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poppy seed


Synonym: opium poppy

botanical name: Papaver somniferum



The home of the poppy plant is probably between the eastern Mediterranean area and Central Asia. Today poppies are grown worldwide. Among the main areas of cultivation are East Asia and the Balkans.


Grey-blue poppy seeds are sold in most supermarkets, whereas the white seeds can be found more in Asian stores and the brown seeds more in Turkish stores.

Appearance, taste, characteristics

The herbaceous poppy plant can grow up to 1.5 m high and has elongated, irregularly dentate blue-green leaves. Capsules ripen from the white, purple or sometimes red-black flowers and open by themselves when they are mature. With new varieties, such as the so-called closed poppy, the capsules remain closed.

Inside these capsules are the small, kidney-shaped poppy seeds. They are only 1–1.5 mm in size and, according to the variety, white-yellow, brown, or grey-blue to black.

Poppy seeds taste slightly nutty, spicy and sweet. The grey-blue seeds have a somewhat stronger aroma than the white varieties. Baking and roasting increases their flavour.


Like all seeds, poppy seeds contain very little water. At the same time, they have large amounts of fat and protein. They are also rich in fibre and in calcium, magnesium, iron and zinc.

Moreover, they contain large amounts of vitamins E, B1, and B6 and of folic acid. As a rule, however, poppy seeds are eaten in only small portions, so the consumption of nutrients they contain should not be overestimated.

The milk of immature harvested capsules is called opium and contains alkaloids, which are used to make soporifics, analgesics and sedatives, but also as the primary product in the manufacture of heroin. The morphine contained therein is the most powerful natural painkiller known, but it also carries a considerable risk of addiction.

The ripe seeds contain only small amounts of these alkaloids. The concentration is so small that one would have to eat about 3.5 kg to obtain a therapeutic dose. There are also morphine-free varieties of edible poppy seeds.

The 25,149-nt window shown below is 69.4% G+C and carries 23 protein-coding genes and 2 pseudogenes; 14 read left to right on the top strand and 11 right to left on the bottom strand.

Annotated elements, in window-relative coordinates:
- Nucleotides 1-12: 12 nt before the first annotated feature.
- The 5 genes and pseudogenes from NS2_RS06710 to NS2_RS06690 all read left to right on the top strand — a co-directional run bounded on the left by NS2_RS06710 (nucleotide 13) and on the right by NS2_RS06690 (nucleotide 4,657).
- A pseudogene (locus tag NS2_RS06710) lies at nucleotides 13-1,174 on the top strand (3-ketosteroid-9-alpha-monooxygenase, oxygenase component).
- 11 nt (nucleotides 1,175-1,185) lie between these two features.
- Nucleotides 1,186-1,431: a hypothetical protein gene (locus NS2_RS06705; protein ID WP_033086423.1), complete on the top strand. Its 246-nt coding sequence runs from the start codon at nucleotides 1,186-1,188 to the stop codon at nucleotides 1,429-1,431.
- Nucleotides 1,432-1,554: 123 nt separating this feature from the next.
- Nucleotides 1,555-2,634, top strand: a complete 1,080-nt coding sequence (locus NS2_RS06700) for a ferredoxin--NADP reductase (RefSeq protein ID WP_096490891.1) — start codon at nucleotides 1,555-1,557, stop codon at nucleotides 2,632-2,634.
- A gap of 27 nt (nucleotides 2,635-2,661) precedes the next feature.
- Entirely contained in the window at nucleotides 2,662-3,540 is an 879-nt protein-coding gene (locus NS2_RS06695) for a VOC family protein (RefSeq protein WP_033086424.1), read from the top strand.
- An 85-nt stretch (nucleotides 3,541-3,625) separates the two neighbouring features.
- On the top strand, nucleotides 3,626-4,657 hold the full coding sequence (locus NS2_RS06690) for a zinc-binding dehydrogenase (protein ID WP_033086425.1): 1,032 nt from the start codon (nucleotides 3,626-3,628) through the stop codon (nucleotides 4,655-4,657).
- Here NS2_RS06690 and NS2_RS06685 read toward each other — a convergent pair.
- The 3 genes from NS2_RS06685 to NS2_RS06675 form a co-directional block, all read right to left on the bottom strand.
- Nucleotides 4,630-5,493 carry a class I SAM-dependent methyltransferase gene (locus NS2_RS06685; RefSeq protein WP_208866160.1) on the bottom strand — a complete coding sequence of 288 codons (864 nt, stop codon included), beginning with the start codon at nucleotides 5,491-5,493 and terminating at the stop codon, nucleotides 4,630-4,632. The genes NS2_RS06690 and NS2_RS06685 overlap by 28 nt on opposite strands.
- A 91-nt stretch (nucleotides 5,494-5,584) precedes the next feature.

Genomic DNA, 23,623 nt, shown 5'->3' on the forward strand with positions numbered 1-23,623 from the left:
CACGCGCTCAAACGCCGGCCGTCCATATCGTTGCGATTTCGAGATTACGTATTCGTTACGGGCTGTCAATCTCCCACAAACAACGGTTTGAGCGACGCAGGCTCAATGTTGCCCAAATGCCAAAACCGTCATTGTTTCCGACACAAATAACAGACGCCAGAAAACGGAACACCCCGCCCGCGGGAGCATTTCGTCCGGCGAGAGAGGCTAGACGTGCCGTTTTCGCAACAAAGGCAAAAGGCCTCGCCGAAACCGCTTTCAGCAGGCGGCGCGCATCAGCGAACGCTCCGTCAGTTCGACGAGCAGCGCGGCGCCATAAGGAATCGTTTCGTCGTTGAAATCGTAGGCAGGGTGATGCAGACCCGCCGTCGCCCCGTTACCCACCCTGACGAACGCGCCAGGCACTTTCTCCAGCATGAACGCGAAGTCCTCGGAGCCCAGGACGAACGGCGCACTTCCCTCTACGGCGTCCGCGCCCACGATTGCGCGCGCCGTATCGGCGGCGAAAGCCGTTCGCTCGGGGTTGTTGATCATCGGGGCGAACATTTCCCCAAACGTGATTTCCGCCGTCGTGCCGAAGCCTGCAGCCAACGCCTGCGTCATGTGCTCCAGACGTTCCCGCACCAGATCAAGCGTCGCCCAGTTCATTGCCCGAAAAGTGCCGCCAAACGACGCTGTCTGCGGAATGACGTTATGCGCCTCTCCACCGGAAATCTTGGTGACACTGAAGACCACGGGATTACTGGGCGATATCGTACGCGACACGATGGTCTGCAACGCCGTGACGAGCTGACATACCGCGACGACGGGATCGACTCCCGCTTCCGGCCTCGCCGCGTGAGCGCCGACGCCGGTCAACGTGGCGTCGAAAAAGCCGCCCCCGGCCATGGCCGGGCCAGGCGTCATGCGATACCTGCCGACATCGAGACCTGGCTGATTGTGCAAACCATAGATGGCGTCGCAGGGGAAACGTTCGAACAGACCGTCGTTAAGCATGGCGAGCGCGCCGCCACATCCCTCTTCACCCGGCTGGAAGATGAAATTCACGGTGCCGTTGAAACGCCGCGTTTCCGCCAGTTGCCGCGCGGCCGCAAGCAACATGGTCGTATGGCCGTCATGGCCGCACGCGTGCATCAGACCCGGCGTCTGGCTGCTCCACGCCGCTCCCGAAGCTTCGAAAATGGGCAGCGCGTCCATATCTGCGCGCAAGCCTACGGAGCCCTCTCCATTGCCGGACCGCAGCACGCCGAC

100 g contain:

Poppy seed
Energy (kcal)
Water (g)
Protein (g)
Fat (g)
Carbohydrates (g) (g)
Fibre (g)
Vitamin A (RE) (µg)
Vitamin E (mg)
Vitamin B1 (mg)
Vitamin B2 (mg)
Niacin (mg)
Vitamin B6 (mg)
Folic acid (µg)
Potassium (mg)
Sodium (mg)
Calcium (mg)
Magnesium (mg)
Iron (mg)
Saturated fatty acids
Monounsaturated fatty acids (g)
Polyunsaturated fatty acids (g)

Quality criteria, optimal storage conditions

Cool and dry, the seeds can be kept in an air-tight container for several months. They are also suitable for freezing. When stored improperly, poppy seeds can oxidize and taste bitter.

Form of consumption, use, processing, practical tips for preparation

In Germany it is predominantly dark poppy seeds that are used in baking. The whole seeds are sprinkled on bread, rolls and salty snacks as a flavourful decoration, and whole or ground, they are used in cakes and sweet biscuits.

To make a filling for cakes, hot milk is usually poured over the ground poppy seeds and the mixture is sweetened with sugar or honey. Then the mass is mixed with eggs, or spread together with fruit or curd cheese. In Turkish cuisine, poppy seeds, syrup and nuts are made into desserts and halva, a sweet oriental specialty.

Poppy seeds can also be used in cooking. They are good in meat and fish sauces, vegetables, curry dishes, noodle sauces and salad dressings containing cream, and go well with potato salad, tomatoes, eggs and cabbage salad.

The aroma is more intensive when poppy seeds are roasted prior to use. If the ground seeds are soaked for several hours in some water, they can be used to thicken sauces. They are best ground with a spice mill or a coffee-grinder.

Poppy seeds belong to the oil seeds, because the seeds are used in large quantities to extract oil. The cold-pressed edible oil is suited for seasoning and refining salads.


Only detoxified poppy capsules are allowed to be sold in flower shops.





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